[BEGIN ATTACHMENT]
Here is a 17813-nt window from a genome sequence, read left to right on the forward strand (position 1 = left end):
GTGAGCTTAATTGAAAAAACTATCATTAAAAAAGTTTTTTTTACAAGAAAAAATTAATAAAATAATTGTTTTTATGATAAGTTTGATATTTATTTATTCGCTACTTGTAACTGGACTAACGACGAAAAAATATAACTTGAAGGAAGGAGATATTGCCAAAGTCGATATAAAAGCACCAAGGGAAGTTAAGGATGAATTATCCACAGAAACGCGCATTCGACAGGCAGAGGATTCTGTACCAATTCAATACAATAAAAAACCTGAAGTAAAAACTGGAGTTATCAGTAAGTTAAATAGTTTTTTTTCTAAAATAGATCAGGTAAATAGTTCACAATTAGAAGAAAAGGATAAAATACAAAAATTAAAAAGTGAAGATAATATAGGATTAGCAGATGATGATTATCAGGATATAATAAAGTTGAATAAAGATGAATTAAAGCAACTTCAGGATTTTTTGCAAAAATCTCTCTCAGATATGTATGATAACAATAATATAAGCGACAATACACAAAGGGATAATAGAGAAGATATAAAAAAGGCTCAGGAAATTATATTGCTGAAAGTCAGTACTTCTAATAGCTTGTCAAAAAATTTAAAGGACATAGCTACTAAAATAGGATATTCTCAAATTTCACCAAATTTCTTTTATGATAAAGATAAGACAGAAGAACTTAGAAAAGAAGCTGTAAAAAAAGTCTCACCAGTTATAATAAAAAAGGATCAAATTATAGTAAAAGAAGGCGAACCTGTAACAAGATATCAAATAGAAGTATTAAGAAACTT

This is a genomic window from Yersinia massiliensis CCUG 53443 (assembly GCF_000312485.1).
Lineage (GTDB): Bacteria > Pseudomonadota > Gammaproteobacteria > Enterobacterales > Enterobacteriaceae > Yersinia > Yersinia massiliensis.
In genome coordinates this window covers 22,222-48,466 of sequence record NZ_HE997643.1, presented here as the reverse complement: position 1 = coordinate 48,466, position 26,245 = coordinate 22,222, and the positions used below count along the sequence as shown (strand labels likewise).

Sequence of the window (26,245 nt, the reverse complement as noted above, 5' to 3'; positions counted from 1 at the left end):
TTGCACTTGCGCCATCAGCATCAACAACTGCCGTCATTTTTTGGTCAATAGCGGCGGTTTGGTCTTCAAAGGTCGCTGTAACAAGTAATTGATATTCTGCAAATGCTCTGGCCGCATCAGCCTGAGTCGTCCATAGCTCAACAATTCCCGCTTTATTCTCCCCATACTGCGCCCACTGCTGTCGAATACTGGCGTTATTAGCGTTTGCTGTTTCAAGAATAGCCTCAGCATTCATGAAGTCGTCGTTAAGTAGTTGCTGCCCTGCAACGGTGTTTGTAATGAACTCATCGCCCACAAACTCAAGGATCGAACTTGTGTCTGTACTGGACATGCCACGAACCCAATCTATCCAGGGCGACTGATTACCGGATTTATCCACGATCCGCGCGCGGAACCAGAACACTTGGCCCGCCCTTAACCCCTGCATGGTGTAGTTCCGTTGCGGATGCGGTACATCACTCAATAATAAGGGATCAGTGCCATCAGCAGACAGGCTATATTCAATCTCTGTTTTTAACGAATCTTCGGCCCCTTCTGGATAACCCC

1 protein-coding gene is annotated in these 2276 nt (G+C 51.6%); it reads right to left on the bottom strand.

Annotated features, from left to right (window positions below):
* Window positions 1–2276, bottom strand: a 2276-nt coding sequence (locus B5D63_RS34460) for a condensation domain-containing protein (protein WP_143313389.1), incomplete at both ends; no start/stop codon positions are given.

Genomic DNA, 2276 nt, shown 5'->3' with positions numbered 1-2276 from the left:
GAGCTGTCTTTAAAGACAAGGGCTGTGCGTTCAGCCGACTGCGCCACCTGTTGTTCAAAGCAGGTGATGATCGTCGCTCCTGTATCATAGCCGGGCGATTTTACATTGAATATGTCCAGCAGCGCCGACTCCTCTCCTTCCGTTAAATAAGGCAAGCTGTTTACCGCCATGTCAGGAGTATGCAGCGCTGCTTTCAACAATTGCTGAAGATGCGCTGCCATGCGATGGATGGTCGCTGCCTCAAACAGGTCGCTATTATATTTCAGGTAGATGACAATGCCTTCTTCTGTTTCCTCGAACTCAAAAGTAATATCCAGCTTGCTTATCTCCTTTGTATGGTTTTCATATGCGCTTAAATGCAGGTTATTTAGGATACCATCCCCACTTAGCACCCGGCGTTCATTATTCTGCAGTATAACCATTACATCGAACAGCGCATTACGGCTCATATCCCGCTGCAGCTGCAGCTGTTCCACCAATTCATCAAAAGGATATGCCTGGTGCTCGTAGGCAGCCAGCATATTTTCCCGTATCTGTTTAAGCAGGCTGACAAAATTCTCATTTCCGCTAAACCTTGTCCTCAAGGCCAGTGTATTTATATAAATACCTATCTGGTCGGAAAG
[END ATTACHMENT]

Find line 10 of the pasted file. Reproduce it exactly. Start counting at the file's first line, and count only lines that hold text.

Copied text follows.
* Window positions 1–2276, bottom strand: a 2276-nt coding sequence (locus B5D63_RS34460) for a condensation domain-containing protein (protein WP_143313389.1), incomplete at both ends; no start/stop codon positions are given.